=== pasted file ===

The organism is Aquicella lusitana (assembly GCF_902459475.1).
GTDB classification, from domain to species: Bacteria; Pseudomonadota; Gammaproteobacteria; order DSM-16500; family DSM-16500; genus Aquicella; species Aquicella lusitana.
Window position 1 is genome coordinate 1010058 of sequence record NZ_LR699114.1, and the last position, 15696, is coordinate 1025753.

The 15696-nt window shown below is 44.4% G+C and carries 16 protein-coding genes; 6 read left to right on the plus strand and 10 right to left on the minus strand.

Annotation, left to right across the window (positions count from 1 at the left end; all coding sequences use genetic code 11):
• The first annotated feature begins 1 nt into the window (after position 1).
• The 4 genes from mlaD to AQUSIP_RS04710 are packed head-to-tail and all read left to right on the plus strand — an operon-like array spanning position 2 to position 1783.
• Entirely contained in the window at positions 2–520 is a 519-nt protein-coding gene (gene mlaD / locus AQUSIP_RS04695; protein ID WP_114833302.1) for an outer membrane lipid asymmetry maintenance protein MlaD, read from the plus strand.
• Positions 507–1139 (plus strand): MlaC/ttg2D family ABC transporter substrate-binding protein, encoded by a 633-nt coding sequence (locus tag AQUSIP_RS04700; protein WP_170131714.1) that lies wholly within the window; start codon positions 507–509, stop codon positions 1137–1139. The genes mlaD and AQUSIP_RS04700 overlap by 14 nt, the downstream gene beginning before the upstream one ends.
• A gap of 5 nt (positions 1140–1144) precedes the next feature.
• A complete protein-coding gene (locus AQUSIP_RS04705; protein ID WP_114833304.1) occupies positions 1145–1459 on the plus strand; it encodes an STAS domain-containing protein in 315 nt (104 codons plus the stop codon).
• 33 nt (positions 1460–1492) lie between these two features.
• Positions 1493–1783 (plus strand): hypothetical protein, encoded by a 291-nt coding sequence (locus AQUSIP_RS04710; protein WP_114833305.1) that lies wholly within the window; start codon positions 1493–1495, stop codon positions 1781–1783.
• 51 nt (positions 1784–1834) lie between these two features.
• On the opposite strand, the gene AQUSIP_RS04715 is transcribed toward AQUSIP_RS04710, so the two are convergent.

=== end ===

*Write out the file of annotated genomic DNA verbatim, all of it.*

The organism is Aquicella lusitana (assembly GCF_902459475.1).
GTDB classification, from domain to species: Bacteria; Pseudomonadota; Gammaproteobacteria; order DSM-16500; family DSM-16500; genus Aquicella; species Aquicella lusitana.
Window position 1 is genome coordinate 1010058 of sequence record NZ_LR699114.1, and the last position, 15696, is coordinate 1025753.

The 15696-nt window shown below is 44.4% G+C and carries 16 protein-coding genes; 6 read left to right on the plus strand and 10 right to left on the minus strand.

Annotation, left to right across the window (positions count from 1 at the left end; all coding sequences use genetic code 11):
• The first annotated feature begins 1 nt into the window (after position 1).
• The 4 genes from mlaD to AQUSIP_RS04710 are packed head-to-tail and all read left to right on the plus strand — an operon-like array spanning position 2 to position 1783.
• Entirely contained in the window at positions 2–520 is a 519-nt protein-coding gene (gene mlaD / locus AQUSIP_RS04695; protein ID WP_114833302.1) for an outer membrane lipid asymmetry maintenance protein MlaD, read from the plus strand.
• Positions 507–1139 (plus strand): MlaC/ttg2D family ABC transporter substrate-binding protein, encoded by a 633-nt coding sequence (locus tag AQUSIP_RS04700; protein WP_170131714.1) that lies wholly within the window; start codon positions 507–509, stop codon positions 1137–1139. The genes mlaD and AQUSIP_RS04700 overlap by 14 nt, the downstream gene beginning before the upstream one ends.
• A gap of 5 nt (positions 1140–1144) precedes the next feature.
• A complete protein-coding gene (locus AQUSIP_RS04705; protein ID WP_114833304.1) occupies positions 1145–1459 on the plus strand; it encodes an STAS domain-containing protein in 315 nt (104 codons plus the stop codon).
• 33 nt (positions 1460–1492) lie between these two features.
• Positions 1493–1783 (plus strand): hypothetical protein, encoded by a 291-nt coding sequence (locus AQUSIP_RS04710; protein WP_114833305.1) that lies wholly within the window; start codon positions 1493–1495, stop codon positions 1781–1783.
• 51 nt (positions 1784–1834) lie between these two features.
• On the opposite strand, the gene AQUSIP_RS04715 is transcribed toward AQUSIP_RS04710, so the two are convergent.